According to other features of the invention:

    • the silicon layer is comprised between two silicon oxide layers;
    • the actuation means comprise a piezoelectric layer deposited on at least one portion of the arms;
    • the piezoelectric layer is in aluminum nitride;
    • the arms are 3 in number, the inner arm being about twice as wide as the outer arms;
    • the arms are set into vibration according to an out-of-plane flexural mode, the outer arms vibrating in phase opposition relatively to the central arm;
    • the flexural mode is coupled to an in-plane elongational mode;
    • the actuation means are of the electrostatic type;
    • the vibration mode is an in-plane flexural mode.

The invention also relates to methods with which resonators according to the invention may be made.

SHORT DESCRIPTION OF THE DRAWING

Other features and advantages of the invention will become apparent upon reading the detailed description which follows for the understanding of which reference will be made to the appended FIG. 1 which is a perspective view which illustrates a resonator as a three-arm tuning fork made according to the teachings of the invention.

EMBODIMENT(S) OF THE INVENTION

For the following description, transverse “X” and longitudinal “Y” orientations will be adopted as well as a normal axis “Z” perpendicular to the longitudinal and transverse orientations. These orientations are indicated by the axes “X, Y, Z” of FIG. 1, respectively.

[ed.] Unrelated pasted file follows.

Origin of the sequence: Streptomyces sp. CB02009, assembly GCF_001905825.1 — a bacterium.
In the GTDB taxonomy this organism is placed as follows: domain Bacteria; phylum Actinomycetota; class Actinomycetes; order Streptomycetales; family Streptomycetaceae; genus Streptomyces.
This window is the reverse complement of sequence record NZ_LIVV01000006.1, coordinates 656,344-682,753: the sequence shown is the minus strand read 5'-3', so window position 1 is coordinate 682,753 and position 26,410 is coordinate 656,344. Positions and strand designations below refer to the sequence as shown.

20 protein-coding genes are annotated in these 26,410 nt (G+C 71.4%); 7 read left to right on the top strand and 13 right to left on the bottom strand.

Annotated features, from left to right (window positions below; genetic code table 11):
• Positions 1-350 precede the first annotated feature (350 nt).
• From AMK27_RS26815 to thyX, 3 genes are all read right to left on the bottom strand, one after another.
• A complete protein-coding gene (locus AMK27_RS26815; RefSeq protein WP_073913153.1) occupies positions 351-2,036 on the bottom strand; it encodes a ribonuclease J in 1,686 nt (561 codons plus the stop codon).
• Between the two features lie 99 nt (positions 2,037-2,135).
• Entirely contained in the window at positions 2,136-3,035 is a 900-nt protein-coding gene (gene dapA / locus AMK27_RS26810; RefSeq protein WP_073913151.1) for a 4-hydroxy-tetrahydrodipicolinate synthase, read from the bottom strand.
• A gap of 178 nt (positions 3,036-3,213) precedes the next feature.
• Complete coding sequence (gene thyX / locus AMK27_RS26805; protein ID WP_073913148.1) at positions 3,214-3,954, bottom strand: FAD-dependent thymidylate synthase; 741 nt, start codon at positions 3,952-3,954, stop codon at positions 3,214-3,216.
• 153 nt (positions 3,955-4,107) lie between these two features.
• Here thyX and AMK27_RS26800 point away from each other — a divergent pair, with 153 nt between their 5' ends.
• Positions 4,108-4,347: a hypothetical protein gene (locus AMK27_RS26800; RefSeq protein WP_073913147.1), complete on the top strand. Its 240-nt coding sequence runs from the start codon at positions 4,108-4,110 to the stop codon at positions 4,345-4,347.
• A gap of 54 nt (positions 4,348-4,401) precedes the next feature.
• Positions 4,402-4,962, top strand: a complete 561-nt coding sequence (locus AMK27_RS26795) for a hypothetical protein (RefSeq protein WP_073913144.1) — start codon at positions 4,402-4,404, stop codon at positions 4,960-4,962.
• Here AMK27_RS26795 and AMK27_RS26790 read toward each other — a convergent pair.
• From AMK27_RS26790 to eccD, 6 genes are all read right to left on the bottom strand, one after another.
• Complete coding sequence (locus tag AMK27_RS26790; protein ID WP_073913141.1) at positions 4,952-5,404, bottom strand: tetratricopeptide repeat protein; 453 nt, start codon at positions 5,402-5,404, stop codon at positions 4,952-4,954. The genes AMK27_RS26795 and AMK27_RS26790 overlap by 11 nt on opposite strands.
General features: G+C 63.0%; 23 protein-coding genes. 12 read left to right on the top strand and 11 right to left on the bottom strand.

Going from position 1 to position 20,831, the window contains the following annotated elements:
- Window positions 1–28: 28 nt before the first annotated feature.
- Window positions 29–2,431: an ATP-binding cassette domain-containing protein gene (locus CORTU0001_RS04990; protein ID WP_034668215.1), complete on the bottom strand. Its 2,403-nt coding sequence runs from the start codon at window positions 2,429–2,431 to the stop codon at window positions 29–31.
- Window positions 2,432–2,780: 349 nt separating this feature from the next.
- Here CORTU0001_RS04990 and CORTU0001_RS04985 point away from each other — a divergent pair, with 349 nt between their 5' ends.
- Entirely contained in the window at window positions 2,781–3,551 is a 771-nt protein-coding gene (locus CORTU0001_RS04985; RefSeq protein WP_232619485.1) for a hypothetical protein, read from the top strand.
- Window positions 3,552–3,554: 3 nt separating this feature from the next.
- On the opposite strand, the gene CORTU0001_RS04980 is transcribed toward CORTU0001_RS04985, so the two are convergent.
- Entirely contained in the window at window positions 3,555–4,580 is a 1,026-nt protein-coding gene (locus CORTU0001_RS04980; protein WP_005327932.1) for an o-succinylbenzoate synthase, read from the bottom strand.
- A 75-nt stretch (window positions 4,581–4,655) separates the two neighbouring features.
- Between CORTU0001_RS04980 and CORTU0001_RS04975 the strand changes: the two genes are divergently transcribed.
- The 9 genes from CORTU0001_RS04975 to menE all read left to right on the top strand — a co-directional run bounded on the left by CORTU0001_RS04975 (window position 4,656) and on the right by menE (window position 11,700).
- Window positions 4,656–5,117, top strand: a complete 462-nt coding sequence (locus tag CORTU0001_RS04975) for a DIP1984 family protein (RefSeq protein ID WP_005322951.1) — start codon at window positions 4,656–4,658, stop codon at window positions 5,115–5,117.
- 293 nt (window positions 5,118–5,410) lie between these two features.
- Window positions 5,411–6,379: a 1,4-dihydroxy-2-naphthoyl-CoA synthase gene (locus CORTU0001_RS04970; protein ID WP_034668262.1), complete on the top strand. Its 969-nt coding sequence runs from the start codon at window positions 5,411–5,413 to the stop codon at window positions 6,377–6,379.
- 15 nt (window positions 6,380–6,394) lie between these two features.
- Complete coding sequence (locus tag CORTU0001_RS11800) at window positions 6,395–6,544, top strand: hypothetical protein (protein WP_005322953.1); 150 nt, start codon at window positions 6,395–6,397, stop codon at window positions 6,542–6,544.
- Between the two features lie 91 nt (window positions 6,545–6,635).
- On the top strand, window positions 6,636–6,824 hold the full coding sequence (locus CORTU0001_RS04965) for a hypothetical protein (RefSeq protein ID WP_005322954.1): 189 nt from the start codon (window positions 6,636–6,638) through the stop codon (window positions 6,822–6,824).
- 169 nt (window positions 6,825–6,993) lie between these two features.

In FIG. 1 a resonator 10 is illustrated which includes three arms capable of being set into vibration via aluminum nitride layers (AlN) positioned on their upper faces.

The resonator 10 has the shape of a tuning fork with three arms which includes a stand or base 14 from which extend three parallel arms 11, 12 and 13. The actual base 14 is for the major part in silicon 19. On its upper face, it has the same structure as that of the arms and, on its lower face, it may exhibit a silicon oxide layer (SiO2) due to the method.

Each of the arms has a central portion 15 in silicon set between two layers 16 and 17 of silicon oxide (SiO2). According to one alternative of the invention, the arms only include a portion in silicon and a single oxide layer made on the lower or upper face of the portion in silicon.

Each of the arms further includes a piezoelectric layer 18, deposited on a portion of their length close to the base and made in aluminum nitride, this layer allowing the arms to be excited by electronic means well-known to one skilled in the art. As aluminum nitride is four times stiffer than silicon oxide, it is preferable that the AlN layer only occupy a very small portion of the arms capable of vibrating. In order to be excited, the AlN layer is set between two electrodes, one lower one 21 on the SiO2 layer 17 and the other upper one 22 on the AlN layer.

The central arm has a width equal to about twice the outer arms.

The excitation of the arms is accomplished so that the arms vibrate in flexure out of the plane (X-Y) formed by the latter at rest and the vibrations of the outer arms are in phase opposition with those of the inner arm. In this way, the displacement of the masses is compensated, which makes the resonator less sensitive to acceleration effects and increases its quality factor.

On the resonators made, it was observed that the out-of-plane flexural vibration mode is coupled with an elongation mode of the arms in the plane (X-Y). As this latter mode has a significantly higher vibration frequency than the flexural vibration mode, it is easily suppressed by the oscillator to which the resonator is connected while operating.